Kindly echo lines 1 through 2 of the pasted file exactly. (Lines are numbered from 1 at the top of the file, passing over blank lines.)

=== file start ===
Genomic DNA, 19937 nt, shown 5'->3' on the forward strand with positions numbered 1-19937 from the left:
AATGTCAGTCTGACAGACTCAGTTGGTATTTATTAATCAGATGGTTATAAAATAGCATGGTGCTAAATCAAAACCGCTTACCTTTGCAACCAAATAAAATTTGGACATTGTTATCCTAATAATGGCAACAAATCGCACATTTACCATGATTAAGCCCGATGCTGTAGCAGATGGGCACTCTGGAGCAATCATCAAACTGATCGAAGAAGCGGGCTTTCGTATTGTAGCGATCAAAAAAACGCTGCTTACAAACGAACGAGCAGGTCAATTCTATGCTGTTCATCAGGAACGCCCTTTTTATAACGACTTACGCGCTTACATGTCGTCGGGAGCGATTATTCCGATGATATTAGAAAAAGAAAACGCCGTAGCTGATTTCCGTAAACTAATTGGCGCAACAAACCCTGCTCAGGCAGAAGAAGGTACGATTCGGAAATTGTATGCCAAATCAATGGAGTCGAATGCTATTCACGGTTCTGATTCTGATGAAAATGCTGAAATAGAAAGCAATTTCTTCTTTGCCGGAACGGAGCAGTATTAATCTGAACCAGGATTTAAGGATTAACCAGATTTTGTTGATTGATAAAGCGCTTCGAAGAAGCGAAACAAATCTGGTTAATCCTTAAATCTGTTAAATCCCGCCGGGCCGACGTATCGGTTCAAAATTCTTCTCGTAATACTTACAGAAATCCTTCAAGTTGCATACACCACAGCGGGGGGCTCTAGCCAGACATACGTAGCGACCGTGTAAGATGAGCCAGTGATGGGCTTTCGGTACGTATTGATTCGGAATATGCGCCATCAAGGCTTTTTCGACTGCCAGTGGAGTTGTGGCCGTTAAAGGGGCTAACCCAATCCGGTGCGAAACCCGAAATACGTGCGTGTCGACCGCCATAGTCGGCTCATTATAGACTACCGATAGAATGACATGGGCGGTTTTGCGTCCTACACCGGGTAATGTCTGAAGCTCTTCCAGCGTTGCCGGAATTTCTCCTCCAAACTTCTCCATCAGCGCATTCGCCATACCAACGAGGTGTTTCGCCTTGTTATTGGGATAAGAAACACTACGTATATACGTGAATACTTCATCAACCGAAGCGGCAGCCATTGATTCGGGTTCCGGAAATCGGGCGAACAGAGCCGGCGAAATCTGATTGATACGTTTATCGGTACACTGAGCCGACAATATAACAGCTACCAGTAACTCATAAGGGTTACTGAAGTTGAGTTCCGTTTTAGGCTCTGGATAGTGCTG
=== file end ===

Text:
Genomic DNA, 19937 nt, shown 5'->3' on the forward strand with positions numbered 1-19937 from the left:
AATGTCAGTCTGACAGACTCAGTTGGTATTTATTAATCAGATGGTTATAAAATAGCATGGTGCTAAATCAAAACCGCTTACCTTTGCAACCAAATAAAATTTGGACATTGTTATCCTAATAATGGCAACAAATCGCACATTTACCATGATTAAGCCCGATGCTGTAGCAGATGGGCACTCTGGAGCAATCATCAAACTGATCGAAGAAGCGGGCTTTCGTATTGTAGCGATCAAAAAAACGCTGCTTACAAACGAACGAGCAGGTCAATTCTATGCTGTTCATCAGGAACGCCCTTTTTATAACGACTTACGCGCTTACATGTCGTCGGGAGCGATTATTCCGATGATATTAGAAAAAGAAAACGCCGTAGCTGATTTCCGTAAACTAATTGGCGCAACAAACCCTGCTCAGGCAGAAGAAGGTACGATTCGGAAATTGTATGCCAAATCAATGGAGTCGAATGCTATTCACGGTTCTGATTCTGATGAAAATGCTGAAATAGAAAGCAATTTCTTCTTTGCCGGAACGGAGCAGTATTAATCTGAACCAGGATTTAAGGATTAACCAGATTTTGTTGATTGATAAAGCGCTTCGAAGAAGCGAAACAAATCTGGTTAATCCTTAAATCTGTTAAATCCCGCCGGGCCGACGTATCGGTTCAAAATTCTTCTCGTAATACTTACAGAAATCCTTCAAGTTGCATACACCACAGCGGGGGGCTCTAGCCAGACATACGTAGCGACCGTGTAAGATGAGCCAGTGATGGGCTTTCGGTACGTATTGATTCGGAATATGCGCCATCAAGGCTTTTTCGACTGCCAGTGGAGTTGTGGCCGTTAAAGGGGCTAACCCAATCCGGTGCGAAACCCGAAATACGTGCGTGTCGACCGCCATAGTCGGCTCATTATAGACTACCGATAGAATGACATGGGCGGTTTTGCGTCCTACACCGGGTAATGTCTGAAGCTCTTCCAGCGTTGCCGGAATTTCTCCTCCAAACTTCTCCATCAGCGCATTCGCCATACCAACGAGGTGTTTCGCCTTGTTATTGGGATAAGAAACACTACGTATATACGTGAATACTTCATCAACCGAAGCGGCAGCCATTGATTCGGGTTCCGGAAATCGGGCGAACAGAGCCGGCGAAATCTGATTGATACGTTTATCGGTACACTGAGCCGACAATATAACAGCTACCAGTAACTCATAAGGGTTACTGAAGTTGAGTTCCGTTTTAGGCTCTGGATAGTGCTG